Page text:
Criminalized women and twelve step programs: Addressing violations of the law with a spiritual cure

Susan Sered, Maureen Norton-Hawk

Research output: Contribution to journalArticlepeer-review

3 Scopus citations


Alcoholics Anonymous and Narcotics Anonymous hold a uniquely institutionalized status within the United States correctional system. Twelve Step meetings are held in rehabilitation and detoxification programs and inside prisons; Courts often mandate Twelve Step participation for parolees; and women who have been under correctional supervision may need to show proof of attending Twelve Step meetings in order to regain custody of their children. Drawing on four years of fieldwork with a community of criminalized women in Massachusetts, this paper highlights the convergence of cultural categories of illness, crime and sin as well as the interpenetration of social institutions of medicine, law and religion in the United States' response to drug addiction. Arguing that AA / NA should properly be seen as a religious movement, this paper questions common contemporary assumptions regarding non-denominational "spirituality" as a vaguely universal and benign therapeutic modality.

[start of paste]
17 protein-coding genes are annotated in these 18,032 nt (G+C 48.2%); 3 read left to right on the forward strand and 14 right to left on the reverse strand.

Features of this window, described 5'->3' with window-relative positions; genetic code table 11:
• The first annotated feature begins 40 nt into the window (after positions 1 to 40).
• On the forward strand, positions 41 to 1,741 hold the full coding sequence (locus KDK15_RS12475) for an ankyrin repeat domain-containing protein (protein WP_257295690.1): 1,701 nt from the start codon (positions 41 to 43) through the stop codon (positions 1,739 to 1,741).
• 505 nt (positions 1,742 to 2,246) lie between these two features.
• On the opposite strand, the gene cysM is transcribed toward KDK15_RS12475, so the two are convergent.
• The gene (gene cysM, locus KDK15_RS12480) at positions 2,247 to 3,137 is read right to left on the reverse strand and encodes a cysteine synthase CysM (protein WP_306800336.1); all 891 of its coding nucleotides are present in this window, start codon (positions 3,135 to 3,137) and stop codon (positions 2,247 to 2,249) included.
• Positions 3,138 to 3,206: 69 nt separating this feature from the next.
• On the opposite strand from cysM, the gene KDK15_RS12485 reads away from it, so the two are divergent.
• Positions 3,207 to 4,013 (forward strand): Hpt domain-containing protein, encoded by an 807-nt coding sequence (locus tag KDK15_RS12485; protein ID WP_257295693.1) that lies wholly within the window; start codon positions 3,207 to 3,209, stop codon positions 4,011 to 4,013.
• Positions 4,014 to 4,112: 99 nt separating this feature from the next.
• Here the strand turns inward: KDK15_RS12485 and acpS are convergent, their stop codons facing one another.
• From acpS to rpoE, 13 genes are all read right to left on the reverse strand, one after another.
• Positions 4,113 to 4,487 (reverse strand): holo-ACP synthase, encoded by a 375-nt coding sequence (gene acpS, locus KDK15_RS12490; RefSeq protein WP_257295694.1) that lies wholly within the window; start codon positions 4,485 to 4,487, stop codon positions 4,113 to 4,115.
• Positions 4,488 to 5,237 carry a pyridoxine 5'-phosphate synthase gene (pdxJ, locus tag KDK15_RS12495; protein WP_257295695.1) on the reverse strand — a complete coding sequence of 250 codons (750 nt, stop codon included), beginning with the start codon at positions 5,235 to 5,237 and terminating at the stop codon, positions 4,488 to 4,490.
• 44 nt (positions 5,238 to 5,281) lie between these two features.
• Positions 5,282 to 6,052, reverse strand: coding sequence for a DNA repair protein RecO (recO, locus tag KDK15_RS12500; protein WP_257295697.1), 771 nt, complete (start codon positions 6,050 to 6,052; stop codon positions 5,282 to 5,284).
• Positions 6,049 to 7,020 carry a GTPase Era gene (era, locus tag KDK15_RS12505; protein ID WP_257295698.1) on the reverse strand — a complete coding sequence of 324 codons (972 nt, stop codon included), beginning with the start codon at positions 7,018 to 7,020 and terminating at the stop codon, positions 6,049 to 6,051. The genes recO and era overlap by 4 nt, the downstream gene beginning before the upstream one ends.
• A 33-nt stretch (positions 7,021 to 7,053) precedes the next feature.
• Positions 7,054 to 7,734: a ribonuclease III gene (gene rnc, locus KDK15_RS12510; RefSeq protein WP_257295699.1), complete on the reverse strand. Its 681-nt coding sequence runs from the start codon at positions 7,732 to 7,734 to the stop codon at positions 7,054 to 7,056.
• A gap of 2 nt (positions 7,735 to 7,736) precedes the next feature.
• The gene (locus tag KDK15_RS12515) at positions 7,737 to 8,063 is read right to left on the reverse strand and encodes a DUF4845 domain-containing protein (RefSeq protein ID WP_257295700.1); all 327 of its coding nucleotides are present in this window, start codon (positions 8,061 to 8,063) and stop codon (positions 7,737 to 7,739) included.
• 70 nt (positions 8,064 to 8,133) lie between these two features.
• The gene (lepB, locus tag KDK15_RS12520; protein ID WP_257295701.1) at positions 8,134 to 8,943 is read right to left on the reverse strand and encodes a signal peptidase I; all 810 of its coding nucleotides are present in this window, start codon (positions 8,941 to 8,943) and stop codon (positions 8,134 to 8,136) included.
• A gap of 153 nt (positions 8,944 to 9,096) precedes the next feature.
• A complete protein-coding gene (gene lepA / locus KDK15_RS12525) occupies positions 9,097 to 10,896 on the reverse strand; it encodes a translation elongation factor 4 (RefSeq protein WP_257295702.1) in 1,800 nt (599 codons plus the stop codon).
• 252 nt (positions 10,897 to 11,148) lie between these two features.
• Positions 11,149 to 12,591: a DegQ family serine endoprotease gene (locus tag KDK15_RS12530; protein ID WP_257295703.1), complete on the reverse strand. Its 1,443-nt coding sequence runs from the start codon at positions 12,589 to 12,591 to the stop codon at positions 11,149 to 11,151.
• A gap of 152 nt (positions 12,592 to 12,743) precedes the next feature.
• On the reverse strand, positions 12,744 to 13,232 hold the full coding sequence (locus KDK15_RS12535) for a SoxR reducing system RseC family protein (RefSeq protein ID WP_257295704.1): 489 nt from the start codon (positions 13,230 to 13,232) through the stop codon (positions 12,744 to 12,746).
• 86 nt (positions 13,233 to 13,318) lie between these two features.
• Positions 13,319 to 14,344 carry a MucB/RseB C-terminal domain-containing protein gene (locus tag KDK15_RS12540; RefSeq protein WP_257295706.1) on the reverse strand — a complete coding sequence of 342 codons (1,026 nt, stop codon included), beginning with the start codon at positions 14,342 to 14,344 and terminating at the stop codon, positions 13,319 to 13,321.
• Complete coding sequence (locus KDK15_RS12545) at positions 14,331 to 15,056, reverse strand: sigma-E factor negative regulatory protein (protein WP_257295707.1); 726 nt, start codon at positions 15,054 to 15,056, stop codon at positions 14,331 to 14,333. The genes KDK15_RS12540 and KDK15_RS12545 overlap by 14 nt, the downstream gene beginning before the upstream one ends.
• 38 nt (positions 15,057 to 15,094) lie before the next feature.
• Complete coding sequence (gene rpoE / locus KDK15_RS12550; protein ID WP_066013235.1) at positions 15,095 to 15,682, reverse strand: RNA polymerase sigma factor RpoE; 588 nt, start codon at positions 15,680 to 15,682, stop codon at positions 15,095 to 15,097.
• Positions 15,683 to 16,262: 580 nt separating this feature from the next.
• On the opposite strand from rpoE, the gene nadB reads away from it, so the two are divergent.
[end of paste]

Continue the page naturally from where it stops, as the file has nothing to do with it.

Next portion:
Original languageEnglish
Pages (from-to)37-60
Number of pages24
JournalImplicit Religion
Issue number1
StatePublished - 2012
Externally publishedYes


  • Alcoholics anonymous
  • American religion
  • Medicalization
  • Twelve step programs
  • Women


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